--As though, death could end it?

--Have it your way, there is a step after death then. Valentine sat back and clasped his knee with folded hands. --After all, my dear fellow, you are an artist, and nothing can happen to you. An artist does not exist, except as a vehicle for his work. If you live simply in a world of shapes and smells? You're bound to become just that. Why your life, the way you live. . .

--Yes, I don't live, I'm . . . lived, he whispered.

Valentine turned to see him gripping his face in the breadth of a hand, whose finger-ends had gone white at the temple. --But, do you know how I feel sometimes? The hand dropped to clutch Valentine's arm, and Valentine looked up into the feverish eyes. --Like. . . as though I were reading a novel, yes. And then, reading it, but the hero fails to appear, fails to be working out some plan of comedy or, disaster? All the materials are there, yes. The sounds, the images, telephones and telephone numbers? The ships and subways, the. . . the. . .

--The half-known people, Valentine interrupted easily, --who miss the subways and lose each other's telephone numbers? Cavorting about dressed in the absurd costumes of the author's chaotic imagination, talking about each other. .  .

--Yes, while I wait. I wait. Where is he? Listen, he's there all the time. None of them moves, but it reflects him, none of them. . .  reacts, but to react with him, none of them hates but to hate with him, to hate him, and loving. . . . none of them loves, but, loving . . .


The cab swerved suddenly.

--William Gaddis, The Recognitons

Sunday, March 03, 2013


Have I mentioned before that I'm a mathematical genius?

Of course not. Because that would be a baldfaced lie.

I am so mathematically inept I somehow thought I would be finishing 20 years of tracking my reading at the end of 2013 instead of realizing that the 20 years ended on December 31, 2012.

In case you've forgotten or weren't reading the blog back when I wrote at length about my Book-Woman journal, I've kept a list of all the books I've read dating back to January 1993.

During that 20 year period I completed 1657 books. The first five years I kept track I averaged 68.2 books per year. Now that the kids are grown my average over the past five has improved to 92.2 books. My overall average is 82.85 books per year. I think that's a pace I should be able to maintain for the next 20, although I'm certainly off to a slow start this year.

As you can tell, my reading tastes have remained fairly stable. I still read primarily literary fiction with some classics mixed in.

L. has been under doctor's orders to walk a lot every day, which means we have to go to the mall in the mornings when it's too cold to be outside. Our first morning there, before he'd realized it was better to keep me out of the bookstore altogether, I pounced upon a gorgeous peacock feathers journal with gilt-edged pages and a ribbed leather spine--quite a different vibe from the funkiness of the Book-Woman journal, let me tell you. But it seemed time to transition to a new journal since the pages are falling out in the old and I'm worried about losing them.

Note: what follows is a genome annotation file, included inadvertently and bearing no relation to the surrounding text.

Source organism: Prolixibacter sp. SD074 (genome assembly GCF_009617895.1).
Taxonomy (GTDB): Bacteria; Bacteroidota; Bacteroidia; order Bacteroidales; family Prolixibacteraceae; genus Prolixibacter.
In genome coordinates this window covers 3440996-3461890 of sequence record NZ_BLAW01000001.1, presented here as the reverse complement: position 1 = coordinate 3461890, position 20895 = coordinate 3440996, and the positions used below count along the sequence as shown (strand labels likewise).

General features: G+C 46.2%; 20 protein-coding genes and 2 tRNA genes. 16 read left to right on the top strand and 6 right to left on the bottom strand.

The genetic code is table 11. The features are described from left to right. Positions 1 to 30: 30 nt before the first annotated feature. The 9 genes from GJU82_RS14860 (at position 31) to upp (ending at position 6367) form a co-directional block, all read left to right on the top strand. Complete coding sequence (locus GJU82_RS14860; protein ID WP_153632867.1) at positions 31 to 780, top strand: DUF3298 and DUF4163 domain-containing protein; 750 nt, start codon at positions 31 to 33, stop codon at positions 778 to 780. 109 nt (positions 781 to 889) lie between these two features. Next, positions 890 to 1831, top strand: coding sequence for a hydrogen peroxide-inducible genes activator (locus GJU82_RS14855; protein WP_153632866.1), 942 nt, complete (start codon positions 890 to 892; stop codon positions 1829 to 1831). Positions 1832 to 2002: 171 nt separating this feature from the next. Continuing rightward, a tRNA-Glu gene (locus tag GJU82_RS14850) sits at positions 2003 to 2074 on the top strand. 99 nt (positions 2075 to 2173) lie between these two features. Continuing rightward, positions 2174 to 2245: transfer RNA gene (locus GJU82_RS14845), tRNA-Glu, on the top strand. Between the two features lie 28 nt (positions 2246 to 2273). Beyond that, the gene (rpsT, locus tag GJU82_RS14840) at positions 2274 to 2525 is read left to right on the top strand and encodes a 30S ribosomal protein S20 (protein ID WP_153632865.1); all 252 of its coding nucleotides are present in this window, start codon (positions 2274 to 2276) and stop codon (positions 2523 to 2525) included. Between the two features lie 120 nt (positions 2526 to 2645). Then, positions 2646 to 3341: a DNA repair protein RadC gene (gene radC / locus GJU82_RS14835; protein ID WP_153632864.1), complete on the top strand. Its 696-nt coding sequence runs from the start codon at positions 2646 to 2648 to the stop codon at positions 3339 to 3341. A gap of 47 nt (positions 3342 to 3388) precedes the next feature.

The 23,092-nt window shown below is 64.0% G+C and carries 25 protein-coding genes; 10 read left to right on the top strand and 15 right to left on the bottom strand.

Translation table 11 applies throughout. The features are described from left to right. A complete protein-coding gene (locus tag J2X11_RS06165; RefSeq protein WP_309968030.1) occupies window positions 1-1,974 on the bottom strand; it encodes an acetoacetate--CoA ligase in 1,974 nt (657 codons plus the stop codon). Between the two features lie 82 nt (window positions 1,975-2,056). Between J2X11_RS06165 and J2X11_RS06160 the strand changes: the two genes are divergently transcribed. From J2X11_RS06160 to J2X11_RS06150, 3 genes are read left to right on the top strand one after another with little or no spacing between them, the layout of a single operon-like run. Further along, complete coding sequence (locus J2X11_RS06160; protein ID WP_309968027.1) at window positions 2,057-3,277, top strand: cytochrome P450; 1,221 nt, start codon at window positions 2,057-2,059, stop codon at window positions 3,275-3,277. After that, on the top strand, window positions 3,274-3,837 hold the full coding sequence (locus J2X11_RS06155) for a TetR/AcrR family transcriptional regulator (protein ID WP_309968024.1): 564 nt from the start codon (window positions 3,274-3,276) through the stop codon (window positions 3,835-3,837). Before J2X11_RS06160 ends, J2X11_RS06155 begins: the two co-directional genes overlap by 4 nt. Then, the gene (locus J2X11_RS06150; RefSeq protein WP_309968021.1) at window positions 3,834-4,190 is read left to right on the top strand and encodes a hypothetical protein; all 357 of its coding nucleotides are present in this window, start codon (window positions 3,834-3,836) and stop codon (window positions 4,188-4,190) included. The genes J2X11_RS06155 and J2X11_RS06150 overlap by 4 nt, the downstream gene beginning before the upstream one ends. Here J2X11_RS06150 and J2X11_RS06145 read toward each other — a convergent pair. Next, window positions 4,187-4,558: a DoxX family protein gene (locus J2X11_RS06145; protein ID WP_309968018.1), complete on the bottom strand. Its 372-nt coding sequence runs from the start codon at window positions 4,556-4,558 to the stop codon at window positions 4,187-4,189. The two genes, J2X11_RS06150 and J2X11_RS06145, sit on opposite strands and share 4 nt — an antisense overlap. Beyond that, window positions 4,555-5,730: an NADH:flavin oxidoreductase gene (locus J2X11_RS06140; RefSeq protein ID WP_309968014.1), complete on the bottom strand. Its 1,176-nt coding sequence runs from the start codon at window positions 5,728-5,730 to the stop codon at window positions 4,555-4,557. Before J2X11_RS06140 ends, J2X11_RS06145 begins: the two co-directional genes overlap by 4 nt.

I'm going to try a new approach with the new journal. I'm going to record more than just the name and author, with a line drawn to separate the months, a practice I started in the late 1990s. I'm going to note the year of publication, whether it's a reread, and I'm going to attempt to list the stories and essays I read as well, particularly if they aren't from a collection that I'm working through. Considering how seldom I watch a movie or tv show, perhaps I should track those as well.


Saturday, March 02, 2013

The Weird Sisters by Eleanor Brown

(I wrote this back in October and left it sitting in draft.)

I've been reading The Weird Sisters with my hometown friend A. for the past several days. She wanted us to read The Constant Nymph, but I said I had to read a book for book club first.

The Weird Sisters did not go over well with either of us.

Excerpts from my first email:

I read the first two chapters last night. I'm very much in the do-something-unusual-with-the-narrator's-voice camp, so I should be enjoying the first person plural much more than I am. The girls don't seem united enough to warrant it. Maybe that will change, but it may have worked better to let each girl have her own first person chapters, at least in the beginning.

I'm having difficulty believing in these characters. A bunch of New York lawyers aren't going to prosecute the HR employee who was stealing money? Yeah, right. Rose doesn't want to move to Oxford with her boyfriend (is she INSANE?)? I'd buy that she wanted to, but felt obligated not to once she found out about her mom's cancer and her boyfriend went anyway, but as it is, all the author's doing is pushing her characters around.
Maybe I'm still reacting against all the initial hype this book received, but if it weren't for the fact that you're reading it and my book club is reading it, this is a book I'd have abandoned by the end of the first chapter. I don't want to workshop a novel in my mind when it's too late for the writer to consider my advice.

Plus, now that I'm in the third chapter, I'm royally pissed that she's not indicating the books that the characters are reading. Tell me the title or the type of book they're reading, Eleanor Brown, or are you too afraid that your readers would rather go read those books instead of your own.